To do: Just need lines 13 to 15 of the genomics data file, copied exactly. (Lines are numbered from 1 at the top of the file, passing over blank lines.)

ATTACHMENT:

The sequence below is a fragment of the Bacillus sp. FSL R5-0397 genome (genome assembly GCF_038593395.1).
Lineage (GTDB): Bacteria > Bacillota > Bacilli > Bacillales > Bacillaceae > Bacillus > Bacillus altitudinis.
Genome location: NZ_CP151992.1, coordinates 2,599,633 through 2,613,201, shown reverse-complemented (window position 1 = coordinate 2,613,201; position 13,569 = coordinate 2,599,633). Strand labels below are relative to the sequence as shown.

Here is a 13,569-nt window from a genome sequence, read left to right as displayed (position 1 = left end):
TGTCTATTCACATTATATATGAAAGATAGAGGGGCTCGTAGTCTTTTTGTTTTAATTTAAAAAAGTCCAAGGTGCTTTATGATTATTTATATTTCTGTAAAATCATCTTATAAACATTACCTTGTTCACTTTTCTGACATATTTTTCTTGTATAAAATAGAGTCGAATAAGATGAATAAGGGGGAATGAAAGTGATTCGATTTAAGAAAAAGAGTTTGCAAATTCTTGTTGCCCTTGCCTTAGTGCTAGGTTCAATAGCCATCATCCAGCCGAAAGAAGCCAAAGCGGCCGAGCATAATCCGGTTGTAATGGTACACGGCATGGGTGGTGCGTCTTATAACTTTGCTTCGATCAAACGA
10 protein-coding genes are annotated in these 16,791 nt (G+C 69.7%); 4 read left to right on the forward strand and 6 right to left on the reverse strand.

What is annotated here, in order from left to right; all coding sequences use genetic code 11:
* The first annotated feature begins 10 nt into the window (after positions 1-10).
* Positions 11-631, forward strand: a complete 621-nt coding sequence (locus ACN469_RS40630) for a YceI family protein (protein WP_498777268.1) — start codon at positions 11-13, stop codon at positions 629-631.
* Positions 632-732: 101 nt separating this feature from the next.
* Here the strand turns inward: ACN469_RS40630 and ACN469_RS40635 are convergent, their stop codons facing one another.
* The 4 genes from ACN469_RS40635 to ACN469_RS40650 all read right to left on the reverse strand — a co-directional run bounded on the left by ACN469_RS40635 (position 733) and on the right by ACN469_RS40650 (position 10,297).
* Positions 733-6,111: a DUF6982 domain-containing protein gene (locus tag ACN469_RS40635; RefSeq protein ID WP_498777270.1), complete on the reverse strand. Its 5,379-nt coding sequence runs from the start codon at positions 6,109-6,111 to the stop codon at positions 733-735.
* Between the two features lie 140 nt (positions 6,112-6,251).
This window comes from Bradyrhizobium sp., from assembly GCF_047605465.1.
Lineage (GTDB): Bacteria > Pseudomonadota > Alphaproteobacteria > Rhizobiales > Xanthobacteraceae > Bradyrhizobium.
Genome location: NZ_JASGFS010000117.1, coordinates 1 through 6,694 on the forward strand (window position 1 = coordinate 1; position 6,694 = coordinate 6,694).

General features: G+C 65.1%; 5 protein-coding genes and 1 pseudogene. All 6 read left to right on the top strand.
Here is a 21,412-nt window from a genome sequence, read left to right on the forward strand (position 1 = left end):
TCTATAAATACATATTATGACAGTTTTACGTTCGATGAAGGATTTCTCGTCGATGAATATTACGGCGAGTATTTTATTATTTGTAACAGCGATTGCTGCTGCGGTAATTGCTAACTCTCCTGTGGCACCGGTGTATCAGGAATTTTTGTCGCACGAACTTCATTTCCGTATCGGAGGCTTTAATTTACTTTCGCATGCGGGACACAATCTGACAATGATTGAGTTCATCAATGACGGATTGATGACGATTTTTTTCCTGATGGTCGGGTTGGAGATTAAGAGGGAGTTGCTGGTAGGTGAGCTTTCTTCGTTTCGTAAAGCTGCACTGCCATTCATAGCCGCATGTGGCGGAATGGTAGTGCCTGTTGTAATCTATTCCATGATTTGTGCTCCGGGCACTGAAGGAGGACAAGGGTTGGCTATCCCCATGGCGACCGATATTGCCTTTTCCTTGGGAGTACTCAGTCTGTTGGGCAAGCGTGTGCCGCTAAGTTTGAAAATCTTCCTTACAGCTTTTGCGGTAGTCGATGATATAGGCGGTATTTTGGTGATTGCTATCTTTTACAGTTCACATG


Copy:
* Positions 733-6,111: a DUF6982 domain-containing protein gene (locus tag ACN469_RS40635; RefSeq protein ID WP_498777270.1), complete on the reverse strand. Its 5,379-nt coding sequence runs from the start codon at positions 6,109-6,111 to the stop codon at positions 733-735.
* Between the two features lie 140 nt (positions 6,112-6,251).
This window comes from Bradyrhizobium sp., from assembly GCF_047605465.1.